interest Lord Cloyne, Mr. Rubie was considerately

"The old put collects monuments," Cloyne an-
swered, with a strong note of contempt in his voice.

Mr. Rubie was really surprised at the statement.
"Monuments!" he repeated, with astonishment.

"Why, yes," Cloyne continued; "he has not only
the itch to collect, but the ambition to make a
museum of religious architecture, and he studs his
park with all the buildings he can beg, borrow, or
steal from all the countries of the world. Grecian
temples, Roman temples, Hindu temples, Druidic
temples, Mohammedan temples, anything of the
kind delights him, and he pays high prices for the
privilege of transplanting them from the places
where they belong to the incongruous atmosphere of
Muswell Hill. I am told the appearance of the
place is as ridiculous as dismal."

Mr. Rubie looked and was horrified. This
whimsical spirit of transplantation offended his sense
of the fitness of things. "What a vandal!" he pro-

Cloyne went on, unheeding. "This is the way
that he comes into my concerns. He and my brother
Curtius were talking in White's the other day,


and Curtius, somehow or other, happened to speak
of the Round Tower. Instantly my banking mad-
man was agog. He scented a new trophy, and now
nothing will serve him but that he must have my
Round Tower to set up in that bedlam of a back
garden of his, for himself and the madmen who
envy him to gloat over, and for his sane friends to
laugh at."

Rubie disapproved of Sir William's action. It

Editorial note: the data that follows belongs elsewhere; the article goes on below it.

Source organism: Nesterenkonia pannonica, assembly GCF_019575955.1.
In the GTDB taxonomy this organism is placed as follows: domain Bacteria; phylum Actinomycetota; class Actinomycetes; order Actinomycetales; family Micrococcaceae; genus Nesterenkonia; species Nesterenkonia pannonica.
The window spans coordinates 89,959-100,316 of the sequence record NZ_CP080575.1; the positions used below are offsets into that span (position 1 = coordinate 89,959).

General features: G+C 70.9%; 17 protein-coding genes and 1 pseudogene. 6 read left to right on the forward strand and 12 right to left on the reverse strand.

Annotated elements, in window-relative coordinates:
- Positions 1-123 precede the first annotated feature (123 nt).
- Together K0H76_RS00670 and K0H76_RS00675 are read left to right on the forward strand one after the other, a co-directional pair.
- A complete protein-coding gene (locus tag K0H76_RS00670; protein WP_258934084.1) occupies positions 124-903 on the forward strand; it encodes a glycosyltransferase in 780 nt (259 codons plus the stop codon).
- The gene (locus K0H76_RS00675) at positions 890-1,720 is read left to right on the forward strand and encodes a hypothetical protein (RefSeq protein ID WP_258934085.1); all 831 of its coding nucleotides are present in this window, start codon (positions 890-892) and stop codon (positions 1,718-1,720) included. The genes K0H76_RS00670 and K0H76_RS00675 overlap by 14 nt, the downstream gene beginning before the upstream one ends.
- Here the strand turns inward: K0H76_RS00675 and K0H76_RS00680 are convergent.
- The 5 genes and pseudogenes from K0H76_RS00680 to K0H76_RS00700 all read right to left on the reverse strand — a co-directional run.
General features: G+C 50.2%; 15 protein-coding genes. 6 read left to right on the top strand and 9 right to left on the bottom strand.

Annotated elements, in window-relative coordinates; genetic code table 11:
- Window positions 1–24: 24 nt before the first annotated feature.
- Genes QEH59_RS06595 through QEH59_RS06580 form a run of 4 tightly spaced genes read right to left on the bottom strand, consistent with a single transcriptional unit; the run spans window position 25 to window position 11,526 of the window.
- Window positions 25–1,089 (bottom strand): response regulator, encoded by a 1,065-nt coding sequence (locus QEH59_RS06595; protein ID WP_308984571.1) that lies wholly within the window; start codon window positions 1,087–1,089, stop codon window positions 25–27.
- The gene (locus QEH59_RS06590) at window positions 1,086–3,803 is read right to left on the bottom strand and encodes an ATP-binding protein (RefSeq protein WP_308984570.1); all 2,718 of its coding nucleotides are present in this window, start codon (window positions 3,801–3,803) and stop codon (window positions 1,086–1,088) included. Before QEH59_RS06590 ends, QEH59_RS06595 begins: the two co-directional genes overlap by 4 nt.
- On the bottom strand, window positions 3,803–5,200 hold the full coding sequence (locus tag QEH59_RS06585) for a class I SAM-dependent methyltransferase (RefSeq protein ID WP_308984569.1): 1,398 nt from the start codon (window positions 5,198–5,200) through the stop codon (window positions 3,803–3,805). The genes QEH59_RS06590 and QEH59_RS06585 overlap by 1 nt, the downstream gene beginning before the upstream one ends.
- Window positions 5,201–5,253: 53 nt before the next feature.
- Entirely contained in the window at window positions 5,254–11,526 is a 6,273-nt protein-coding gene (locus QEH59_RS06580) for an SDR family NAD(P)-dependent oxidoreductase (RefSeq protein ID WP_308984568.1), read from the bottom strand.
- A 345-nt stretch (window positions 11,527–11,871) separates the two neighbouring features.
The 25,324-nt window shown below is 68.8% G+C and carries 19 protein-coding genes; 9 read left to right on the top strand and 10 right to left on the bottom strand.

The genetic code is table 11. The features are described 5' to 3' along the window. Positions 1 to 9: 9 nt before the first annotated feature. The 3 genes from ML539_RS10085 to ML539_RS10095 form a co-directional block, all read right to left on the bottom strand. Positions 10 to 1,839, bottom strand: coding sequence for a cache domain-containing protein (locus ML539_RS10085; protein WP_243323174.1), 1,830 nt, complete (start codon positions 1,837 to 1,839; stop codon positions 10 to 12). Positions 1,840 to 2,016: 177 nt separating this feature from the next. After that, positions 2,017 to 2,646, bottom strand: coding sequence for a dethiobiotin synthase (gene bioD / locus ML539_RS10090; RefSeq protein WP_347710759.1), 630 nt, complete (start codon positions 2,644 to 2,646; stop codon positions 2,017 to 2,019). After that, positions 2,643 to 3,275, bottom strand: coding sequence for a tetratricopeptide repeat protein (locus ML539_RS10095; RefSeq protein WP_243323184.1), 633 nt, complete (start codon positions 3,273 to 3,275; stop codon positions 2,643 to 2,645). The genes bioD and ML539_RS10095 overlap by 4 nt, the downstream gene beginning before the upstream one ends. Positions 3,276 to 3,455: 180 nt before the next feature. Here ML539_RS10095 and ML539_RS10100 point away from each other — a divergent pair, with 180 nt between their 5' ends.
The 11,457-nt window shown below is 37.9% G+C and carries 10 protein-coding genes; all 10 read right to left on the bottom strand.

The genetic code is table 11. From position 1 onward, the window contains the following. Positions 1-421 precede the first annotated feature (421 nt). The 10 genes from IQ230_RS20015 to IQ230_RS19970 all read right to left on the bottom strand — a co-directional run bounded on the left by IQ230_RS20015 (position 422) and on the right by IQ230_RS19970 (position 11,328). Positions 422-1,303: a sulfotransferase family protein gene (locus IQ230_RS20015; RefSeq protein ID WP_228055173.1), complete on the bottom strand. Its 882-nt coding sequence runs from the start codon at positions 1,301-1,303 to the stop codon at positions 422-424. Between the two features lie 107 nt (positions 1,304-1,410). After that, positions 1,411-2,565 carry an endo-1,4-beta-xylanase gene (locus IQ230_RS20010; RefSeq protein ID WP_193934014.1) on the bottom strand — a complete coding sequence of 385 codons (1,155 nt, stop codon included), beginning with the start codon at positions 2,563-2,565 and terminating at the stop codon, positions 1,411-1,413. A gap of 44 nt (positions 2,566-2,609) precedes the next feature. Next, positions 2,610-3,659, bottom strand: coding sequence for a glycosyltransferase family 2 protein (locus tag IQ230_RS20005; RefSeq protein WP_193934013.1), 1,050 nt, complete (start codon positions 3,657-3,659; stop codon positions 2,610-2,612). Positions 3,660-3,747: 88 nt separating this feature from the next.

seemed to him both tasteless and unfair to despoil
Ireland of an ancient monument in this fashion.
But for a moment his thoughts wandered from the
Round Tower. "I have met Lady Doubble,"
Rubie said, "an amiable lady" Lord Cloyne
smiled faintly at the phrase "but I know less of Sir
William. Your tale does not tempt me to like him."

Cloyne clapped him on the shoulder. "Damn it,
man," he cried, with the vehemence of desire in his
voice, the fierceness of desire in his voice, "it means
a thousand pounds in my pocket, and a thousand
pounds means a devil of a lot to me. It means a
London season for my lady balls, routs, levees and
all the rest that the poor soul longs for. It means
St. James's and the Mall, Watier's, and Carlton
House, and everything that makes life livable for

My lord's voice trembled a little with very genuine

emotion as he thus enumerated some of the joys that

his beloved London held for him. He thought of

London as a lover thinks of his lass; he yearned for



London as the soldier of fortune yearns for conquest.
He was standing in a place of amazing beauty, and
he hated it, longed to exchange it for a smoky city
and the gambling-rooms of clubs. Mr. Rubie
listened to his avowal with a mixture of pity and
contempt, which he strove not to exhibit. It was
not that he disliked London. London meant as
much to him in one way as it meant to Lord Cloyne
in another. It was not that he had any much
keener appreciation of the loveliness around him
than my lord had. He would not have bartered
Westminster for the Vale of Cashmere. It was
Lord Cloyne' s reasons for liking London that
earned his disapproval. He could understand
passionate enthusiasm for the extension of the fran-
chise, for the abolition of slavery, for the promotion
of international peace. But clubs, cards, debauch-
ery, the company of the Prince Regent's set, that a
man should sigh for these things disgusted him.
It was, therefore, in sign of comprehension rather
than of sympathy that Rubie nodded. "I see," he
said, sourly.

"Of course," Cloyne admitted, "it will make a
bit of a noise in the neighborhood, for it stands on a
bit of land that belongs, or I should say belonged,
to the O'Haras."

The name that was so familiar to Lord Cloyne
conveyed nothing to his hearer.

"Who are the O'Haras ?" Rubie questioned.

"A race of rebels and wreckers," Cloyne ex-


plained, "that used to live like little princes here
till Orange Billy put us in their place a hundred
years ago." His lordship spoke approximately.